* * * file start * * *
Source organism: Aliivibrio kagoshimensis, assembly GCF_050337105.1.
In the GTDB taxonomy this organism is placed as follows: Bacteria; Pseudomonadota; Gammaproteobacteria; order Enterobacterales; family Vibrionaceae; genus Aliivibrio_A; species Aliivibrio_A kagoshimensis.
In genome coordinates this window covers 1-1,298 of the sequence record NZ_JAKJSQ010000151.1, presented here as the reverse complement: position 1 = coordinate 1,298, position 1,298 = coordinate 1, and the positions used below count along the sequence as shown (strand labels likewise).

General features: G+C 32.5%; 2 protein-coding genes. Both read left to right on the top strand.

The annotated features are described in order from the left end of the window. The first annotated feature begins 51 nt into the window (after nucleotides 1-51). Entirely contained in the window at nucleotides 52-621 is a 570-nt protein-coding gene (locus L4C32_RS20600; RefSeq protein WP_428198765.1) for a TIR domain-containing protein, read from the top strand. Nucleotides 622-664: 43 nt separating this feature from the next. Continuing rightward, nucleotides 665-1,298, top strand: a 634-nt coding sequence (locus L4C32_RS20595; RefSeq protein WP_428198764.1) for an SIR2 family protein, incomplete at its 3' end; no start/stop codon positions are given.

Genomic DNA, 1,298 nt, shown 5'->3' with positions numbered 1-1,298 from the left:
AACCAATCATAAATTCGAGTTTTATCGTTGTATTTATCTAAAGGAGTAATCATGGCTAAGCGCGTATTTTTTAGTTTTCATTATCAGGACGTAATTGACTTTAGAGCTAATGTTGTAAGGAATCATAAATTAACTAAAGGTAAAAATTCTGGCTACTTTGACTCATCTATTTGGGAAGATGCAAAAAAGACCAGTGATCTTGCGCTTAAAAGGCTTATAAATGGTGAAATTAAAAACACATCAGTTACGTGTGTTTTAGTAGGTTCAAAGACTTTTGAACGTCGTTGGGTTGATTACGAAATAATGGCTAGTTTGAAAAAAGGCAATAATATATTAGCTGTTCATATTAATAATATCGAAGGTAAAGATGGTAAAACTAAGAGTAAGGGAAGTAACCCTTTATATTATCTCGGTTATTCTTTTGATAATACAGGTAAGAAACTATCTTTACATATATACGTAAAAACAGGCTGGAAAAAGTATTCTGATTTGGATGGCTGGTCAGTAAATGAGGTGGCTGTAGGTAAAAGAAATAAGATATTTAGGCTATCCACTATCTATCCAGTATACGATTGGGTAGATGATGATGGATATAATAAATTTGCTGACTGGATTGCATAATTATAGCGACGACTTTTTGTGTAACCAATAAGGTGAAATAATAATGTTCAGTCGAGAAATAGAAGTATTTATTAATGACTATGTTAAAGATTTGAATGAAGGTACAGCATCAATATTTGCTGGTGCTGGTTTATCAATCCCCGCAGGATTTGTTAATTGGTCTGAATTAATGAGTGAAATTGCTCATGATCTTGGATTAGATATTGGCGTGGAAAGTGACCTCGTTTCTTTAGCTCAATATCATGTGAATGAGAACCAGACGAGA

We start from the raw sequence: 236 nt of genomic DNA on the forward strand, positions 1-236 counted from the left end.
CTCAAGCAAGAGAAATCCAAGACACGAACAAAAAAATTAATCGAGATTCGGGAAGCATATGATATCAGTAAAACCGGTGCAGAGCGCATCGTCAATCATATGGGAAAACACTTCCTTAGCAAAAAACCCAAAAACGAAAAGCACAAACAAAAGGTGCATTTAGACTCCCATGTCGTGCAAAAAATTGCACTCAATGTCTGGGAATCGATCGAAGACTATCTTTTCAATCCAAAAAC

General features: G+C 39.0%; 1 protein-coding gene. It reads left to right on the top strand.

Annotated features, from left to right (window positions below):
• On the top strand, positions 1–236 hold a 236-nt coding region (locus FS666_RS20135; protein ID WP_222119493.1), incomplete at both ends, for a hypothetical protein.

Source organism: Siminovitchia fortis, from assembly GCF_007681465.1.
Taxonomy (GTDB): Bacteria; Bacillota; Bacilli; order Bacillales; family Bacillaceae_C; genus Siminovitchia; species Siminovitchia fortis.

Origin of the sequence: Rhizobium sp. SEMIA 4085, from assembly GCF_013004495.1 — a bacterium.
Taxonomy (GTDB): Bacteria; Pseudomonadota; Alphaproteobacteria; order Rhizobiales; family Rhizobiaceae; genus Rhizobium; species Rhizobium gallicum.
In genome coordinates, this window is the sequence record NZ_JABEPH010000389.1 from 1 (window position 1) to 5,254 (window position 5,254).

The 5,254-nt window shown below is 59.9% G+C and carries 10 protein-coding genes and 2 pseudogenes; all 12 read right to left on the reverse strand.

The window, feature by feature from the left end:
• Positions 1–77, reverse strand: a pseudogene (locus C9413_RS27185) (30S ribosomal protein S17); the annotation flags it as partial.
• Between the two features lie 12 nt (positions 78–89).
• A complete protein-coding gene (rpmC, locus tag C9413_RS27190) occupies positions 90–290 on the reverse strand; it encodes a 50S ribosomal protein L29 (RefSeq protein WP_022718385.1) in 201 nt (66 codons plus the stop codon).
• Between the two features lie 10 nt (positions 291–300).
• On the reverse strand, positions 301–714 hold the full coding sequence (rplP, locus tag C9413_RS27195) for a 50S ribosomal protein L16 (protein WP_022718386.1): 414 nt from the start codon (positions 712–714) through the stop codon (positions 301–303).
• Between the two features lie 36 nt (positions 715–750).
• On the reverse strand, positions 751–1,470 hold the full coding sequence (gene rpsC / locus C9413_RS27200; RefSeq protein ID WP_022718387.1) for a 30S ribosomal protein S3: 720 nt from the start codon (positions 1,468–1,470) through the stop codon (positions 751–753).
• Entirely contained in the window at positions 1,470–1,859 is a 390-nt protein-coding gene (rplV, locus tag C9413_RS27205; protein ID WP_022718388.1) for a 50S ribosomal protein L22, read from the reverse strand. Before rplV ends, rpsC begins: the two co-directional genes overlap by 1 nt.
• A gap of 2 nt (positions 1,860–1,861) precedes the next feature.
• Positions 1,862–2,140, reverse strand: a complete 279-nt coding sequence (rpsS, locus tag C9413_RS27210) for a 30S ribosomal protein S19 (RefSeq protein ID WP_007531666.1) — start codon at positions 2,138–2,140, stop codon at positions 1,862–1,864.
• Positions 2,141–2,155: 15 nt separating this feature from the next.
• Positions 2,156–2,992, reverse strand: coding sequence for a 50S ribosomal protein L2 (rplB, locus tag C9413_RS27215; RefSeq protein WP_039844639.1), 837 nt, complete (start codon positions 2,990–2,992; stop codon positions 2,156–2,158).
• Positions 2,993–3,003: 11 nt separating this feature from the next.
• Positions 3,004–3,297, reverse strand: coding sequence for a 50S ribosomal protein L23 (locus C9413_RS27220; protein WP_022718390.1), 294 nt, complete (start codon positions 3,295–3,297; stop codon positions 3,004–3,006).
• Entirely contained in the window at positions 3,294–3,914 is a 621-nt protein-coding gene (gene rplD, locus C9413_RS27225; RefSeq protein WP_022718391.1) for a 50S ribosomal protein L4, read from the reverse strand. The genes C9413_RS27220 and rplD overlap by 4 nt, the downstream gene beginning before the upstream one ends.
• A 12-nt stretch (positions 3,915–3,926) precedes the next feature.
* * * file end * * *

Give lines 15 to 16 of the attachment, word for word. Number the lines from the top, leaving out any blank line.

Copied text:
Origin of the sequence: Rhizobium sp. SEMIA 4085, from assembly GCF_013004495.1 — a bacterium.
Taxonomy (GTDB): Bacteria; Pseudomonadota; Alphaproteobacteria; order Rhizobiales; family Rhizobiaceae; genus Rhizobium; species Rhizobium gallicum.